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Asia continues to be the continent most responsible for declines in global poverty, thanks to its recent immense economic growth and social transformation, according to a new report.

The report, released in Beijing on Tuesday by international organization the Boao Forum for Asia (BFA), reveals the vast majority of developing Asian nations have reduced the number of citizens living in extreme poverty, marked at earning less than $1.90 a day, to below 2% in 2019.

China, the region’s and the world's most populous nation, is largely responsible for Asia's overall poverty decline. 

The country has reduced poverty from 5.7% in 2015 to 0.6% in 2019 and is expected to eliminate absolute poverty by the end of 2020. According to the report, rural poverty has dropped by a fifth since 2012, and, since the late 1970s, over 700 million citizens have been lifted from poverty entirely. 

"China set a good example of how a committed and persistent government can transform economic development into an increased quality of human life," BFA Chairman and former Secretary-General of the United Nations Ban Ki-moon said to the forum during a video message, according to CTGN News

Ban added: “[China will be] the first developing country to reach the ‘No Poverty’ goal of the UN Global Goals. Such a remarkable achievement is a miracle in human history — it means that one-fifth of the world's population will now be secure with food and necessities and have access to basic welfare.”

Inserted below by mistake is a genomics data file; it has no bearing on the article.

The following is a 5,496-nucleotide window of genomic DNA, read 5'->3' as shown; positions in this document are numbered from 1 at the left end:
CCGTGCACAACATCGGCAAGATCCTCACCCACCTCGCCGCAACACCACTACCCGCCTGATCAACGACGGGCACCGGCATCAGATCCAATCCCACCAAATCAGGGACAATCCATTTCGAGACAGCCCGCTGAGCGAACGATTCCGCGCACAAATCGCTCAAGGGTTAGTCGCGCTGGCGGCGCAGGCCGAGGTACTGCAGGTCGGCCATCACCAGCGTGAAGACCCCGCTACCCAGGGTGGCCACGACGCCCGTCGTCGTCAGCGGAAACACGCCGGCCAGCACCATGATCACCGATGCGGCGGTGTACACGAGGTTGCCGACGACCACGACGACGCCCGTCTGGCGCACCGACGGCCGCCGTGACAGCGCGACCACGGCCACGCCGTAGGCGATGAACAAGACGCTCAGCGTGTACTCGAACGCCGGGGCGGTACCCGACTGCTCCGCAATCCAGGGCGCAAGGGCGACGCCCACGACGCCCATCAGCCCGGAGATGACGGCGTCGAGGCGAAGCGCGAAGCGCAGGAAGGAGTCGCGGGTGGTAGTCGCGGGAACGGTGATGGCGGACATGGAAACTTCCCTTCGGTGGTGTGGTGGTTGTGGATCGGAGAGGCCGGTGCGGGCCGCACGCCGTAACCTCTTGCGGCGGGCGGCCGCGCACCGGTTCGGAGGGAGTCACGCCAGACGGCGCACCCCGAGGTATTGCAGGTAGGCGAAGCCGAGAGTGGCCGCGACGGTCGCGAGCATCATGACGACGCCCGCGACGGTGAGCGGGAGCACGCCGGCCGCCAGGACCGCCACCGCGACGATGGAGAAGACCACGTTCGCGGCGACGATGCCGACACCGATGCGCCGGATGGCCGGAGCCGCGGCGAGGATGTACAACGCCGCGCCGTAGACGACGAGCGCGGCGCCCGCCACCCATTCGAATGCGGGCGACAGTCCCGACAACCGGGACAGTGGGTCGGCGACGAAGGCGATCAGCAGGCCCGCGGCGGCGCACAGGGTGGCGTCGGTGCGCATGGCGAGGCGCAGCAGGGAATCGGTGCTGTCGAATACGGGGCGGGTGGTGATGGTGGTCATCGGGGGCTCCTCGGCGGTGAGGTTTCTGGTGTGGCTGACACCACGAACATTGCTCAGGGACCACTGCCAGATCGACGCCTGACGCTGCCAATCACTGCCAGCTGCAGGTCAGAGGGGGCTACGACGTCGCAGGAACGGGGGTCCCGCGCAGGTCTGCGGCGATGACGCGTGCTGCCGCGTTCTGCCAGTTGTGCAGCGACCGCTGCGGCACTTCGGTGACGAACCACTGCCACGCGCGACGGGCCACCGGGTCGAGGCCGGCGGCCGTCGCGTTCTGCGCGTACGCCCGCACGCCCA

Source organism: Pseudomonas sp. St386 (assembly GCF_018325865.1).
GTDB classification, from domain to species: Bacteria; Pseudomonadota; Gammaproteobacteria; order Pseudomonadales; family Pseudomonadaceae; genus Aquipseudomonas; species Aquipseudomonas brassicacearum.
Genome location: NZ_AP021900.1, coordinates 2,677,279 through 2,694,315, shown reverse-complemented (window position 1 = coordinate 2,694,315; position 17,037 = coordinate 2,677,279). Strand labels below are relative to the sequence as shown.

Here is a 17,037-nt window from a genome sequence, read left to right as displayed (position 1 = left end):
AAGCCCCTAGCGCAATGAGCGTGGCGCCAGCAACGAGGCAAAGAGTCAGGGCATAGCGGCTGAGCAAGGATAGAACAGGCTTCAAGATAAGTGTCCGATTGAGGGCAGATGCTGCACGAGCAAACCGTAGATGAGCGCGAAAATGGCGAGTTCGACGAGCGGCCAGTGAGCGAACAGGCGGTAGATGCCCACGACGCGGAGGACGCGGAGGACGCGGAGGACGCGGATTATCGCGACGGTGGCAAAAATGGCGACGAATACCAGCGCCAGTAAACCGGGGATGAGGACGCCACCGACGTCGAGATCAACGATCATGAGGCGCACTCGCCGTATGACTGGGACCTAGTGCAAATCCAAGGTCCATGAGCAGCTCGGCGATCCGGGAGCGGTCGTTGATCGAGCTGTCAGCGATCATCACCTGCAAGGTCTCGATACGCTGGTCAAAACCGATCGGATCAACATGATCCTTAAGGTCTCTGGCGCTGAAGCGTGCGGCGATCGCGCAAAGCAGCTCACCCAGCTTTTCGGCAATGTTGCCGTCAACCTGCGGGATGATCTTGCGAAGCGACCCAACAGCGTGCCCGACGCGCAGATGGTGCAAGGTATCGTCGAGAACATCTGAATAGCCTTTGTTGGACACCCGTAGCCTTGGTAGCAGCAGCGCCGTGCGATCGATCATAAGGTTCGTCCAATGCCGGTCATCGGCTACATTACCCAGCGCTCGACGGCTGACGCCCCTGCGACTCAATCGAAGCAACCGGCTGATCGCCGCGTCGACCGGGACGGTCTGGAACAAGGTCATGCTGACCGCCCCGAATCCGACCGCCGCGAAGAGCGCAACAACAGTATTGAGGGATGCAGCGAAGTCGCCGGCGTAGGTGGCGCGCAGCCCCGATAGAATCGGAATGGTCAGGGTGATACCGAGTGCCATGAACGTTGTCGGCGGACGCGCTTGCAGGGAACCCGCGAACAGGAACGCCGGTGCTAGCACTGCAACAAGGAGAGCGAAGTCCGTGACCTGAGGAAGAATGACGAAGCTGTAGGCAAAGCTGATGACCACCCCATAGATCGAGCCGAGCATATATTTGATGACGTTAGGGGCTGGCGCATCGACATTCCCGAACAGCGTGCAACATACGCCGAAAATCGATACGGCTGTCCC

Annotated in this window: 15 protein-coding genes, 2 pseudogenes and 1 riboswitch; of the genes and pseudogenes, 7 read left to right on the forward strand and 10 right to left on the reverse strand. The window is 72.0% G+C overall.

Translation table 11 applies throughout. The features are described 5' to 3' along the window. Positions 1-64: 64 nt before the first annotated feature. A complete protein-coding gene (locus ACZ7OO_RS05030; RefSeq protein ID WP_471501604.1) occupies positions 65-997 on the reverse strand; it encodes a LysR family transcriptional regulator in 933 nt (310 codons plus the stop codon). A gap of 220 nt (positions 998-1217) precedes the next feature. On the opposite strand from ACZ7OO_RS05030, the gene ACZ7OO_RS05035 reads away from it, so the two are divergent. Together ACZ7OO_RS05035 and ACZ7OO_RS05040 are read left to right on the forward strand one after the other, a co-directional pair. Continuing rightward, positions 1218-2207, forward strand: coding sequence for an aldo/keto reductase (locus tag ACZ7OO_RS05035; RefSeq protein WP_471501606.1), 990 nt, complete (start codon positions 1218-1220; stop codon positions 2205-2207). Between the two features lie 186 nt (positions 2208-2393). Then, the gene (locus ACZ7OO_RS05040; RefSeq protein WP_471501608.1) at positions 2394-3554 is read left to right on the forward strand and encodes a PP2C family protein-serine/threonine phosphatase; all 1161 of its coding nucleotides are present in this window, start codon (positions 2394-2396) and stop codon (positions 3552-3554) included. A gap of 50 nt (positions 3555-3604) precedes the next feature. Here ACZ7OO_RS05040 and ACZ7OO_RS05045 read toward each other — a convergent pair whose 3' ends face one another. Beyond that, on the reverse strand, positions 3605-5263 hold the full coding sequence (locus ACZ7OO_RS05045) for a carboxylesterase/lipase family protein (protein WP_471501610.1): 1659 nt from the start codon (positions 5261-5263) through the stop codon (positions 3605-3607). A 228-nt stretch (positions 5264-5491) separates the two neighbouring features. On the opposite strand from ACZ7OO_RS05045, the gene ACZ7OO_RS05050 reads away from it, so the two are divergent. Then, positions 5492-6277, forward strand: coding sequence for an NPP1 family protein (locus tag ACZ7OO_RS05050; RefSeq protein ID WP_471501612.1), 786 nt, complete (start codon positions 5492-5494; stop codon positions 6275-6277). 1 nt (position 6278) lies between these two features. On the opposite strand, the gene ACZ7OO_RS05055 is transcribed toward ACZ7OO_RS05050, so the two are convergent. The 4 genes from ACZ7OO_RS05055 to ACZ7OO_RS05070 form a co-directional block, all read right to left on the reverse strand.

While the report noted most Asian countries had increased social protection measures to benefit the poorest people, experts claim the region has much to improve across infrastructure, public services, and ensuring disadvantaged groups, like individuals living with disabilities, are not left behind.

The COVID-19 pandemic has also been acknowledged as the single largest risk factor to future poverty reduction progress.

The World Bank claims COVID-19 could see 38 million people in East Asia and the Pacific trapped in poverty. A separate report by the International Labour Organization, meanwhile, shows millions of Pacific workers with previously stable incomes from the tourism sector are at risk of sliding into poverty. 

"In many Asia and Pacific countries, more than three in four workers in the tourism sector are informal jobs, leaving them especially vulnerable to the negative impacts of the COVID-19 crisis," the report claims.

BFA agrees, revealing almost half the globe's renewed poverty population is projected to be concentrated in South Asia.


Demand Equity

Asia Is Leading the World on Poverty Reduction: Report

By Madeleine Keck